On the very same day it was built, the cross for the Chapel at The Glade was put in place.
The cross is not so large and heavy that one person cannot carry it. It’s not so light, however, that carrying it any far distance wouldn’t be a burden.
Sug and I lined it up parallel to the house at the bottom of the hill outside the Cottage. This spot will make it visible both from the house and the Cottage.
Sug dug a hole approximately 18 inches deep. Originally we were going to sink it 2 feet into the ground but changed our mind after seeing it standing. Six and a half feet can be seen above ground of the 8-foot cross.
When we stood it up in the hole we made sure it was level and plumb. I watched the level as Sug filled the hole in with soil.
I suggested we use 2 of Charlie’s pointed stakes on adjacent sides of the cross and at right angles to the post to help maintain the upright position.
Sug tamped the dirt all around the base and the cross was standing. We both noticed it was a humbling cross because both us whacked our heads on the yoke piece as we stood up reminding us to remain reverent.
Next step is to add some seating and plantings to finish the chapel atmosphere.
I have been planning a place for meditation at The Glade for a long time.
I just didn’t know what it should look like.
Then Sug told me about the cross building project she and other missionaries made on her last trip to Guatemala.
To start our cross we used two 4 by 4 pressure-treated timbers — one 8-feet long and the other cut to 4 feet. The plan was to sink two feet of the the 8-foot post into the ground so the ultimate height would only be 6 feet.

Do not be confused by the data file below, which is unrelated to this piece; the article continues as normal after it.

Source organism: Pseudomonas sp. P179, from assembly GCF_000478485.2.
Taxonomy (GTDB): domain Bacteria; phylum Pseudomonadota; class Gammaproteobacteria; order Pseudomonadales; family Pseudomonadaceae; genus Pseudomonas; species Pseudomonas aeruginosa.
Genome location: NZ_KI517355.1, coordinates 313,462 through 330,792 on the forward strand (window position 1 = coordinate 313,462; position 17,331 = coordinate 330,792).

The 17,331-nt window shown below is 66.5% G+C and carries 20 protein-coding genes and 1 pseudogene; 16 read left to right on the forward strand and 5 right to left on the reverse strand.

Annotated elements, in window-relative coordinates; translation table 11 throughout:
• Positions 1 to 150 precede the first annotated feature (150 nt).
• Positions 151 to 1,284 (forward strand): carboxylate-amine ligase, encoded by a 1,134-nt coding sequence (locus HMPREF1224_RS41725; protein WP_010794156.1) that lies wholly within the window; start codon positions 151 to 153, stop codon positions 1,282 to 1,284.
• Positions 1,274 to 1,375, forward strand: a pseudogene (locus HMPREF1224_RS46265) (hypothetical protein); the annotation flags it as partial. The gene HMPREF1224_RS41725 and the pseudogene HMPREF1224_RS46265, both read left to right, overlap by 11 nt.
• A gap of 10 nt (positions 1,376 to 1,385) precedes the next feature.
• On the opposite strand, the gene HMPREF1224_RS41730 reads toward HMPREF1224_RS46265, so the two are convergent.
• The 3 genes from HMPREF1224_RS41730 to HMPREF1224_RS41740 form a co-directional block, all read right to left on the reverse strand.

We decided to use a half lap joint where the two members came together. We avoided putting the joints is an area where there was a knot in the wood.
Sug used a back saw and chisel and hammer to cut out the section I had marked with pencil.
With a little tweaking the two pieces fit together well. Sug had read a lot of information about the actual proportions of the cross but in the end we actually just used our eye to “make it right”.
The crosspiece was mounted 2 feet from the top of the 8-foot post.
Then Sug drilled two holes at the joint and inserted galvanized hex bolts with washers on both sides of the wood and tightened nuts to hold it together.
Charlie and I have been working with our church choir for almost 8 years. Now we are leaving so I wanted a special gift to show them just how much they mean to us.
I found a beautiful description of a simple towel which reminds us how it can be used for service to another person. I wrapped this message in the towel.
I also wanted to encourage them and us continue to be salt and light in the world.
13 “You are the salt of the earth. But what good is salt if it has lost its flavor? Can you make it salty again? It will be thrown out and trampled underfoot as worthless.14 “You are the light of the world—like a city on a hilltop that cannot be hidden. Matthew 5:13-14
I found a beautiful container of sea salt at Trader Joe’s that has a lighthouse on the package.
Also at Trader Joe’s I purchased a dark chocolate baton to remind them that this parting is “bittersweet” which happens to be the title of the song we’ll sing on Easter morning.
I wrapped everything up together.
I tucked in the chocolate baton and tied it with ribbon.
I’m planning to offer each choir member a small and hopefully useful gift from the basket.